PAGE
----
Shared libraries are standard components and middleware capabilities. They are wrapped inside for reuse, stored in a commonly accessible repository and exposed through a registry listing. The shared libraries are linked at design time and deployed with the application software at runtime. Different programming languages each had their own way of linking and managing shared libraries. For example, Java used a packaging system (JAR), whereas Microsoft .NET used dynamic-link libraries (DLL).

This model started changing with a few technology trends, such as cloud-native architecture (CNA), application programming interfaces (APIs) and distributed architecture styles like microservice architecture (MSA). Then, the behavior of middleware was turned upside down with a specific technical development: containers.

Containers have made the server-based model obsolete, allowing independent software components to be deployed (as containers) without bulky runtimes. On the other hand, when applications linking shared libraries are deployed as containers, they cannot take full advantage of a container’s benefits. Instead, they are simply utilizing containers as traditional hypervisor-based virtual machines (VMs). Container architecture has introduced patterns—such as sidecar, adapter and ambassador—to support traditional shared libraries, but these are resource-hungry and costly methods.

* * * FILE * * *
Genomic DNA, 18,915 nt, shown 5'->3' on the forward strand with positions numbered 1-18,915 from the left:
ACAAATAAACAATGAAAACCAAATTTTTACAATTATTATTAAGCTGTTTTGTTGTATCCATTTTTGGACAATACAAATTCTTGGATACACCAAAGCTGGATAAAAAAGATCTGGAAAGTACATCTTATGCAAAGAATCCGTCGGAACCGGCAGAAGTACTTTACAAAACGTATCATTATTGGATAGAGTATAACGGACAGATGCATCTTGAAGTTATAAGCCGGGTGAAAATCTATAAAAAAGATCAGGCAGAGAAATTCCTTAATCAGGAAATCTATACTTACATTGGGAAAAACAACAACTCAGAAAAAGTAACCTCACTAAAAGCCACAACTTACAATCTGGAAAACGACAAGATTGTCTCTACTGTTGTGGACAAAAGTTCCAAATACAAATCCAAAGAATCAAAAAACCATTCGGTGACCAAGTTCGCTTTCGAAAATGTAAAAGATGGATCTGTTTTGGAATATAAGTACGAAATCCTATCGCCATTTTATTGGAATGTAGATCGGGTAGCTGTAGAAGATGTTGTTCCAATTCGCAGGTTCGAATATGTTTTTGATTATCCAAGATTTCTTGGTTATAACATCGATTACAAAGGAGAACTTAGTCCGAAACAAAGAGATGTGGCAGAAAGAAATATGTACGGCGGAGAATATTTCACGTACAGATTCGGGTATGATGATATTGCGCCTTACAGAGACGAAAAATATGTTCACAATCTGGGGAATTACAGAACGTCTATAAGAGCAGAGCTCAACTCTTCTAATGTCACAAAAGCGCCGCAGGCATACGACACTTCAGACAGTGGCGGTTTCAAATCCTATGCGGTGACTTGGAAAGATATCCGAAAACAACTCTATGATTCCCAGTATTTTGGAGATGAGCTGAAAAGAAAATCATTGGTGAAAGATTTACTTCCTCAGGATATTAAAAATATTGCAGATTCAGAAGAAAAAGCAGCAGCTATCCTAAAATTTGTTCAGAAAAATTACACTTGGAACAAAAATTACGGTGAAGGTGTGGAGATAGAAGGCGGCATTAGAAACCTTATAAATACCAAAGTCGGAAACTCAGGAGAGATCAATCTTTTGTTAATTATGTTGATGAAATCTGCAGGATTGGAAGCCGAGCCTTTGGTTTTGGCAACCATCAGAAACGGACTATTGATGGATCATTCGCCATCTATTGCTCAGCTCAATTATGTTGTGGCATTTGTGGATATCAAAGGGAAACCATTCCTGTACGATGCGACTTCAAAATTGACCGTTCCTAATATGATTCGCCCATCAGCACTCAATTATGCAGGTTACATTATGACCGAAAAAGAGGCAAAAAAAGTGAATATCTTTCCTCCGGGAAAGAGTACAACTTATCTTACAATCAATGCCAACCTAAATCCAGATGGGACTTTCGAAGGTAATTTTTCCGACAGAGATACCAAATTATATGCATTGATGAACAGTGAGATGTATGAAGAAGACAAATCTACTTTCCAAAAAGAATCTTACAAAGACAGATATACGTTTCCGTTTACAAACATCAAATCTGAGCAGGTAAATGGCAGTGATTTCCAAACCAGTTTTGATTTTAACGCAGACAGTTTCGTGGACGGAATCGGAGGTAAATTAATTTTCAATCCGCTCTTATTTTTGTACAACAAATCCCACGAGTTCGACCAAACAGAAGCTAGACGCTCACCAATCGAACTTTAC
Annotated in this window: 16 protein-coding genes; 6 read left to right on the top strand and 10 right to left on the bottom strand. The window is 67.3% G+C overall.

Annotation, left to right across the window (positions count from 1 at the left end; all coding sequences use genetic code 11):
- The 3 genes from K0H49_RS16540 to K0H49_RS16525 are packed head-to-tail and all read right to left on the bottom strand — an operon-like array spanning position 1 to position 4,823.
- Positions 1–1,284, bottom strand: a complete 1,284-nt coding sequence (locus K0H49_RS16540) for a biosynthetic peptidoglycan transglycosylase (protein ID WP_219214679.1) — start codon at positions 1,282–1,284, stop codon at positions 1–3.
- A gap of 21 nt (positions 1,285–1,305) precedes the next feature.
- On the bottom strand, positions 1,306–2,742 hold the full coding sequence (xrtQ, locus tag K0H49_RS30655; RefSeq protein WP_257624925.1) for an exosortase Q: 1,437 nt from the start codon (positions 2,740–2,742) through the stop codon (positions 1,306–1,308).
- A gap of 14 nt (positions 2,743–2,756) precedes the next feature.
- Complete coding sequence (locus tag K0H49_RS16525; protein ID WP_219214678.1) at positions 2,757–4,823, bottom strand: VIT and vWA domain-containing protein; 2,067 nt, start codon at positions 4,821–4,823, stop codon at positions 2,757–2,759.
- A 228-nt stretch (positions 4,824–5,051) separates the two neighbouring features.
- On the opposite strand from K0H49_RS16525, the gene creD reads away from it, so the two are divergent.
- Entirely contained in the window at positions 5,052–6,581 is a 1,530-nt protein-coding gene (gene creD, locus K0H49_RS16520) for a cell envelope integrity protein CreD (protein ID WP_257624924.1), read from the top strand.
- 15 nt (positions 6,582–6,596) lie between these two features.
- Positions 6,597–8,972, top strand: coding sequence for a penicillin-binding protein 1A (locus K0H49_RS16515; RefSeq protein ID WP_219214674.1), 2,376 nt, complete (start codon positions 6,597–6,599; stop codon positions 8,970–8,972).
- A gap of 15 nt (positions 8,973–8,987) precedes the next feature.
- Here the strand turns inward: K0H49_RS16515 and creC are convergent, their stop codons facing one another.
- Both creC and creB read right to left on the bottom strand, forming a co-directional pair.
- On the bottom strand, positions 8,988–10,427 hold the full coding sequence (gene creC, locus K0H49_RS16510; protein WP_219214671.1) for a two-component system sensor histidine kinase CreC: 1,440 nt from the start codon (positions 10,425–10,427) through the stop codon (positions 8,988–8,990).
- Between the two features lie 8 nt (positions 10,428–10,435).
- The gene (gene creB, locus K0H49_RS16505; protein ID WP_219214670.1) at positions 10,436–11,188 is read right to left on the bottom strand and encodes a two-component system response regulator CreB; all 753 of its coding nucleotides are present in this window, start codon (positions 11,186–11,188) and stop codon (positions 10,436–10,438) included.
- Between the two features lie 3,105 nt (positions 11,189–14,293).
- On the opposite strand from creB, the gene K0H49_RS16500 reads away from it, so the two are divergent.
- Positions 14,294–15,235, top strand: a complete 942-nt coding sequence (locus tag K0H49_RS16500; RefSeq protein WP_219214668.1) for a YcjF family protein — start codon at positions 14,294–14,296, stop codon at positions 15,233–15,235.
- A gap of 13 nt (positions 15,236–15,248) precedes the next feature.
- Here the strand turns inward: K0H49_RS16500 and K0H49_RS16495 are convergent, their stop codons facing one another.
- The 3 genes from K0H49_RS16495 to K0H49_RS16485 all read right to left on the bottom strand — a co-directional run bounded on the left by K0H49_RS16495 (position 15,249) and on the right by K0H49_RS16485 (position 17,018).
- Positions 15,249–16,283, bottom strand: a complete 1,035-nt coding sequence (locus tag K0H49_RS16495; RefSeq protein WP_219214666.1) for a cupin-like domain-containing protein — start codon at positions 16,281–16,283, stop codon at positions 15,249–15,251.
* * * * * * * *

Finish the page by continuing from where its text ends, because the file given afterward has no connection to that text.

Even with the cloud-native container-based deployment approach, we cannot ignore middleware, which provides foundational elements in application software development. But what’s happening to middleware in the modern cloud-native era?

Middleware is disappearing into code and infrastructure

This movement is already underway with modern, open-source programming languages. For example, Go and Kotlin have introduced capabilities for cloud-native development. Meanwhile, the open-source cloud-native Ballerina programming language goes a step further by embedding middleware capabilities inside the language itself. Network interactions, data types and constructs like services and APIs are first-level citizens in Ballerina, creating a new cloud-native programming model in which middleware capabilities are used while coding.